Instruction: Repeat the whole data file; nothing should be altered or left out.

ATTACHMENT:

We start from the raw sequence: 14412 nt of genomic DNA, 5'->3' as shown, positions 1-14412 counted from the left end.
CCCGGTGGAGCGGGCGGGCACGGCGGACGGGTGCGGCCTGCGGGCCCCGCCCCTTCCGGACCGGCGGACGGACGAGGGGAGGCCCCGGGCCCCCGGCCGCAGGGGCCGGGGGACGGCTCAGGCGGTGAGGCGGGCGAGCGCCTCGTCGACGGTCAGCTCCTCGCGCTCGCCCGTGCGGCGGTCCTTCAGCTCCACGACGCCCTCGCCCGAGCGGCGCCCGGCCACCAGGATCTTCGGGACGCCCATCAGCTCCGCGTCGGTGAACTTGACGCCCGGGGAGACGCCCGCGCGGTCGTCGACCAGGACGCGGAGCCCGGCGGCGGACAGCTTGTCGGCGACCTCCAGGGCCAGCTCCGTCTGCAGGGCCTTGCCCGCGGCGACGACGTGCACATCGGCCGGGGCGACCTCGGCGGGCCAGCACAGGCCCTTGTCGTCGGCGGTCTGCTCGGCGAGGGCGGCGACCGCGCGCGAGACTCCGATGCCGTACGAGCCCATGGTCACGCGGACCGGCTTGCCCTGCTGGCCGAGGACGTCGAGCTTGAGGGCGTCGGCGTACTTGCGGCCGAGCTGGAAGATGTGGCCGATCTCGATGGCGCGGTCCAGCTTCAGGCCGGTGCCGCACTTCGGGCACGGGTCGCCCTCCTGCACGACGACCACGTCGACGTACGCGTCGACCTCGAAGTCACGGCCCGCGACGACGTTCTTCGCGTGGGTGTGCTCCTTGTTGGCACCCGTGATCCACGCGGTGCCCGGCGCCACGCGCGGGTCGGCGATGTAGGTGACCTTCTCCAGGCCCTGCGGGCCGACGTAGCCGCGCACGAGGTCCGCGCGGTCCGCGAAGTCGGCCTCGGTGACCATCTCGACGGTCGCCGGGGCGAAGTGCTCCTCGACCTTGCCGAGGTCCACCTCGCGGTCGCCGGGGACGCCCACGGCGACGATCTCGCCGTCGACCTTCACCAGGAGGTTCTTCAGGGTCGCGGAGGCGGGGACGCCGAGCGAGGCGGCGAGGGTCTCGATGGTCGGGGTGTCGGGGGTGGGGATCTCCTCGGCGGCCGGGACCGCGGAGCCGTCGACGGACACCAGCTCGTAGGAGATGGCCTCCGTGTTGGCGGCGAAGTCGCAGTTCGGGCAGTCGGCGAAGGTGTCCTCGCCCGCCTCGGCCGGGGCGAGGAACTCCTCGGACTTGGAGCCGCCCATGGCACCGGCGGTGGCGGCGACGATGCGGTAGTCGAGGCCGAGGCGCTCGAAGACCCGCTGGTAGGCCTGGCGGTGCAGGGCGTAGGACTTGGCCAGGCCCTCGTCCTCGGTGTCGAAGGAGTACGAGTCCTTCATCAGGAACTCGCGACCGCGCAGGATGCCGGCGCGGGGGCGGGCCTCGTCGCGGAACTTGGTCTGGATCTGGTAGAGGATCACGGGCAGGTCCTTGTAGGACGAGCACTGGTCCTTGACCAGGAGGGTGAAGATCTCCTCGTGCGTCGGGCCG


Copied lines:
We start from the raw sequence: 14412 nt of genomic DNA, 5'->3' as shown, positions 1-14412 counted from the left end.
CCCGGTGGAGCGGGCGGGCACGGCGGACGGGTGCGGCCTGCGGGCCCCGCCCCTTCCGGACCGGCGGACGGACGAGGGGAGGCCCCGGGCCCCCGGCCGCAGGGGCCGGGGGACGGCTCAGGCGGTGAGGCGGGCGAGCGCCTCGTCGACGGTCAGCTCCTCGCGCTCGCCCGTGCGGCGGTCCTTCAGCTCCACGACGCCCTCGCCCGAGCGGCGCCCGGCCACCAGGATCTTCGGGACGCCCATCAGCTCCGCGTCGGTGAACTTGACGCCCGGGGAGACGCCCGCGCGGTCGTCGACCAGGACGCGGAGCCCGGCGGCGGACAGCTTGTCGGCGACCTCCAGGGCCAGCTCCGTCTGCAGGGCCTTGCCCGCGGCGACGACGTGCACATCGGCCGGGGCGACCTCGGCGGGCCAGCACAGGCCCTTGTCGTCGGCGGTCTGCTCGGCGAGGGCGGCGACCGCGCGCGAGACTCCGATGCCGTACGAGCCCATGGTCACGCGGACCGGCTTGCCCTGCTGGCCGAGGACGTCGAGCTTGAGGGCGTCGGCGTACTTGCGGCCGAGCTGGAAGATGTGGCCGATCTCGATGGCGCGGTCCAGCTTCAGGCCGGTGCCGCACTTCGGGCACGGGTCGCCCTCCTGCACGACGACCACGTCGACGTACGCGTCGACCTCGAAGTCACGGCCCGCGACGACGTTCTTCGCGTGGGTGTGCTCCTTGTTGGCACCCGTGATCCACGCGGTGCCCGGCGCCACGCGCGGGTCGGCGATGTAGGTGACCTTCTCCAGGCCCTGCGGGCCGACGTAGCCGCGCACGAGGTCCGCGCGGTCCGCGAAGTCGGCCTCGGTGACCATCTCGACGGTCGCCGGGGCGAAGTGCTCCTCGACCTTGCCGAGGTCCACCTCGCGGTCGCCGGGGACGCCCACGGCGACGATCTCGCCGTCGACCTTCACCAGGAGGTTCTTCAGGGTCGCGGAGGCGGGGACGCCGAGCGAGGCGGCGAGGGTCTCGATGGTCGGGGTGTCGGGGGTGGGGATCTCCTCGGCGGCCGGGACCGCGGAGCCGTCGACGGACACCAGCTCGTAGGAGATGGCCTCCGTGTTGGCGGCGAAGTCGCAGTTCGGGCAGTCGGCGAAGGTGTCCTCGCCCGCCTCGGCCGGGGCGAGGAACTCCTCGGACTTGGAGCCGCCCATGGCACCGGCGGTGGCGGCGACGATGCGGTAGTCGAGGCCGAGGCGCTCGAAGACCCGCTGGTAGGCCTGGCGGTGCAGGGCGTAGGACTTGGCCAGGCCCTCGTCCTCGGTGTCGAAGGAGTACGAGTCCTTCATCAGGAACTCGCGACCGCGCAGGATGCCGGCGCGGGGGCGGGCCTCGTCGCGGAACTTGGTCTGGATCTGGTAGAGGATCACGGGCAGGTCCTTGTAGGACGAGCACTGGTCCTTGACCAGGAGGGTGAAGATCTCCTCGTGCGTCGGGCCG